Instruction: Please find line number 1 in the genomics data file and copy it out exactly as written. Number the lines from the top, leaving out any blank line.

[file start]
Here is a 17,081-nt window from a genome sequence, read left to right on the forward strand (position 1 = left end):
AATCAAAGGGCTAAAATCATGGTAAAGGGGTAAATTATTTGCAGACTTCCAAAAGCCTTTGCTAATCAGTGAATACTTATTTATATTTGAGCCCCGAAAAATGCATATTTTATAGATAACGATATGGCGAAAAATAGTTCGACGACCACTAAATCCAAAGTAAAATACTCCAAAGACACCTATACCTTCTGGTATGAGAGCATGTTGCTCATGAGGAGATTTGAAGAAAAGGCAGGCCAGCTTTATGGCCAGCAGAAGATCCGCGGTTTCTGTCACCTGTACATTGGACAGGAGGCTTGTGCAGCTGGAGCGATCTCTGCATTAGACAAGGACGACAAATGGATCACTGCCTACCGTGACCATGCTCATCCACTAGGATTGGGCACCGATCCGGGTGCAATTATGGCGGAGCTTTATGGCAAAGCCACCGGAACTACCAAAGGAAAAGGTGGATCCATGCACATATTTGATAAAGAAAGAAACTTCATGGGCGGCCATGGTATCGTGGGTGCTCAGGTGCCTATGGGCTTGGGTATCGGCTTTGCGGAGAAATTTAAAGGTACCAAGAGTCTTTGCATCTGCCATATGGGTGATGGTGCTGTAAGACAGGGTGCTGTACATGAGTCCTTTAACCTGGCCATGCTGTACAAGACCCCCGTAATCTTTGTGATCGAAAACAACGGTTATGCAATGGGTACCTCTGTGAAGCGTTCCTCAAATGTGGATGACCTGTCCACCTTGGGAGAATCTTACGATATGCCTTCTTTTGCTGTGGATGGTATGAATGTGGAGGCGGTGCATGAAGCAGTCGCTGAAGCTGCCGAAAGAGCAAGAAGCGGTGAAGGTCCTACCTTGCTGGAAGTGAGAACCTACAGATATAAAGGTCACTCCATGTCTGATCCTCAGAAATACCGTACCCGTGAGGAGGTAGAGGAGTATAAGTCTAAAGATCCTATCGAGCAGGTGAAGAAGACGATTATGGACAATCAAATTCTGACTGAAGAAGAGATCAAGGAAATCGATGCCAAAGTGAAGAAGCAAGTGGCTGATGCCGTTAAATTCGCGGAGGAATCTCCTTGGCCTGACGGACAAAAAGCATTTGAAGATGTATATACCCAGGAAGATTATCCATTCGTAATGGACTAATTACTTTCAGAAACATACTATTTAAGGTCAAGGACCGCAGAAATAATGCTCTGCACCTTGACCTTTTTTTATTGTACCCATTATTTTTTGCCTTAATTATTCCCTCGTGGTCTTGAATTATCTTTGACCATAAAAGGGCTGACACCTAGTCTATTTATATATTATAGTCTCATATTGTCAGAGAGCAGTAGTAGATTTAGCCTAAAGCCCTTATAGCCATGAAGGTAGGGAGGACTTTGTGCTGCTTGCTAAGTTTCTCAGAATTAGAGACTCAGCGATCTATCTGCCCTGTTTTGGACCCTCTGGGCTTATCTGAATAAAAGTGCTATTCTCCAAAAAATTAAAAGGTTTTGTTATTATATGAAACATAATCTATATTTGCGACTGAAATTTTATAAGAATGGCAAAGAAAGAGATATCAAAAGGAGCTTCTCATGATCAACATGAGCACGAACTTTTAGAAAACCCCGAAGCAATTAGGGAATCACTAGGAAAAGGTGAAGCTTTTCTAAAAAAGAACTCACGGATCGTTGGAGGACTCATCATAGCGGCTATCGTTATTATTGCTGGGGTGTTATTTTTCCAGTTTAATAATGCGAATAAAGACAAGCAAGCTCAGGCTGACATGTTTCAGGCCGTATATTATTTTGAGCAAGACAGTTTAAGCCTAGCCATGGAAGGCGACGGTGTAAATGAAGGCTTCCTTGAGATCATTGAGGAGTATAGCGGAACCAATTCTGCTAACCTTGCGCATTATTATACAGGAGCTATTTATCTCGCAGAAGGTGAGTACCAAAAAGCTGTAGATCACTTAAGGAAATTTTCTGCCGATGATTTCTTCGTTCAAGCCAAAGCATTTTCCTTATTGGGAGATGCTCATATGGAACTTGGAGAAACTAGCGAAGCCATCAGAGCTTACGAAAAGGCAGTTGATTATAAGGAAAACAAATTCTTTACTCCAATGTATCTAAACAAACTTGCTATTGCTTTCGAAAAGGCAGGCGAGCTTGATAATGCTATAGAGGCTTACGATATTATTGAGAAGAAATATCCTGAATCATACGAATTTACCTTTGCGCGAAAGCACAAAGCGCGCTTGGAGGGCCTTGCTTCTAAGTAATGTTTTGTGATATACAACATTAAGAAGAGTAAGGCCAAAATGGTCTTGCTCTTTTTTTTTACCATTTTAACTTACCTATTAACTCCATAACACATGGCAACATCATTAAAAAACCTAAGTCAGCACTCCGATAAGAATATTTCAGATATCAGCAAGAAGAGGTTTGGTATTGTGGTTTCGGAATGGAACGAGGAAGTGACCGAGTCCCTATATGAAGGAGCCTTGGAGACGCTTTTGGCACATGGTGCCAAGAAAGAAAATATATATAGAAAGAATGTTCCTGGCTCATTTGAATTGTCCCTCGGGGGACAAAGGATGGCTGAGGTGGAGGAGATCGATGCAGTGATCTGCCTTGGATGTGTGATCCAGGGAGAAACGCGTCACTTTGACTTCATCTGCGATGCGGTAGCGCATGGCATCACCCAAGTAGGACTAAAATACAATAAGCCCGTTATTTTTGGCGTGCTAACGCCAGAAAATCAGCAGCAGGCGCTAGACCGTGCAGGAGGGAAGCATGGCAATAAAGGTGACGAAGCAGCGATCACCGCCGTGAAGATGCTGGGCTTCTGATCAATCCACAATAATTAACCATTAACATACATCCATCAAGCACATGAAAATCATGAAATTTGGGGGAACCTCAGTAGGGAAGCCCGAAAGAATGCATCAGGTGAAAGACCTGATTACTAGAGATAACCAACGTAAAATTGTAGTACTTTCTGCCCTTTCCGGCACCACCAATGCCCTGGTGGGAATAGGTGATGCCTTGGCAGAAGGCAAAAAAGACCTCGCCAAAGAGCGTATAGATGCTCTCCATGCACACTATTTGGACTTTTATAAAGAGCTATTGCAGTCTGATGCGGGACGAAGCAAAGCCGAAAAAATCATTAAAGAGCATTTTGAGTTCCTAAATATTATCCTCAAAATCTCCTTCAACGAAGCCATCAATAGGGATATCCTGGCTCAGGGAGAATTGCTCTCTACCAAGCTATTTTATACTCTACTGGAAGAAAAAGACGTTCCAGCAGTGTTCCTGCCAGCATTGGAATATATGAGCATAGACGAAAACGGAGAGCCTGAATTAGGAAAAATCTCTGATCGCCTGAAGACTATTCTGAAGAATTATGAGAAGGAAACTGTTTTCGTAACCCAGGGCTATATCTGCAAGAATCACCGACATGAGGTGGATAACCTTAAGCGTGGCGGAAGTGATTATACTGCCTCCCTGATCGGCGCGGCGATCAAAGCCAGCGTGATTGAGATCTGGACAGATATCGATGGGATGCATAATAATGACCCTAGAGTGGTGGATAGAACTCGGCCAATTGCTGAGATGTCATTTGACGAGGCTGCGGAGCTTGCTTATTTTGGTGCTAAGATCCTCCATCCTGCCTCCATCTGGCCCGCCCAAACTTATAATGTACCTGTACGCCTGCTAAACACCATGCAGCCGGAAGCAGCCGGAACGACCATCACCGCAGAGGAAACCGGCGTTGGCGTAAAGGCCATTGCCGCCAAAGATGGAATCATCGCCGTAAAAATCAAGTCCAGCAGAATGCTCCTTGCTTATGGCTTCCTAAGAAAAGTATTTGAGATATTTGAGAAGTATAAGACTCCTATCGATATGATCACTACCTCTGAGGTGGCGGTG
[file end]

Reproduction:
Here is a 17,081-nt window from a genome sequence, read left to right on the forward strand (position 1 = left end):